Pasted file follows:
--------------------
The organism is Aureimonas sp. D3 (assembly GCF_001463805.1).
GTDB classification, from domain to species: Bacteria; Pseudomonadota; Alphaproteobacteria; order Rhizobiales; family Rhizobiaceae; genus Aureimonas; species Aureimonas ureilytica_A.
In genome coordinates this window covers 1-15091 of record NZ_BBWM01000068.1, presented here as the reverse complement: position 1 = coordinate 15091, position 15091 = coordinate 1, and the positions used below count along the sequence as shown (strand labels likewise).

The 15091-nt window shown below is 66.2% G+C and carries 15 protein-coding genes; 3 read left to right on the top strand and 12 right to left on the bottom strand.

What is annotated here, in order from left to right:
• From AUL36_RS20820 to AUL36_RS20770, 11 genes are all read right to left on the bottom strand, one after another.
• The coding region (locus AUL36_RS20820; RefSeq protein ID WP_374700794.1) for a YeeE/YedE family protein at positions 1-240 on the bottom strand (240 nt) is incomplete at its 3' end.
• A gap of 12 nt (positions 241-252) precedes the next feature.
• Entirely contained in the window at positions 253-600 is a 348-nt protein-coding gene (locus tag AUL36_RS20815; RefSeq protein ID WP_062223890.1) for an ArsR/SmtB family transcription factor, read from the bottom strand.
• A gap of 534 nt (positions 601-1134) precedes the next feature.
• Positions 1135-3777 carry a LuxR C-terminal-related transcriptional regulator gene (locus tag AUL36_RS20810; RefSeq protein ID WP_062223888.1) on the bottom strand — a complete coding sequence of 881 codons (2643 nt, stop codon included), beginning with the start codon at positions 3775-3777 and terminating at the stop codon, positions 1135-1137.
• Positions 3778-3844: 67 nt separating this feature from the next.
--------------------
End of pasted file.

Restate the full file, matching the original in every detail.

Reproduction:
The organism is Aureimonas sp. D3 (assembly GCF_001463805.1).
GTDB classification, from domain to species: Bacteria; Pseudomonadota; Alphaproteobacteria; order Rhizobiales; family Rhizobiaceae; genus Aureimonas; species Aureimonas ureilytica_A.
In genome coordinates this window covers 1-15091 of record NZ_BBWM01000068.1, presented here as the reverse complement: position 1 = coordinate 15091, position 15091 = coordinate 1, and the positions used below count along the sequence as shown (strand labels likewise).

The 15091-nt window shown below is 66.2% G+C and carries 15 protein-coding genes; 3 read left to right on the top strand and 12 right to left on the bottom strand.

What is annotated here, in order from left to right:
• From AUL36_RS20820 to AUL36_RS20770, 11 genes are all read right to left on the bottom strand, one after another.
• The coding region (locus AUL36_RS20820; RefSeq protein ID WP_374700794.1) for a YeeE/YedE family protein at positions 1-240 on the bottom strand (240 nt) is incomplete at its 3' end.
• A gap of 12 nt (positions 241-252) precedes the next feature.
• Entirely contained in the window at positions 253-600 is a 348-nt protein-coding gene (locus tag AUL36_RS20815; RefSeq protein ID WP_062223890.1) for an ArsR/SmtB family transcription factor, read from the bottom strand.
• A gap of 534 nt (positions 601-1134) precedes the next feature.
• Positions 1135-3777 carry a LuxR C-terminal-related transcriptional regulator gene (locus tag AUL36_RS20810; RefSeq protein ID WP_062223888.1) on the bottom strand — a complete coding sequence of 881 codons (2643 nt, stop codon included), beginning with the start codon at positions 3775-3777 and terminating at the stop codon, positions 1135-1137.
• Positions 3778-3844: 67 nt separating this feature from the next.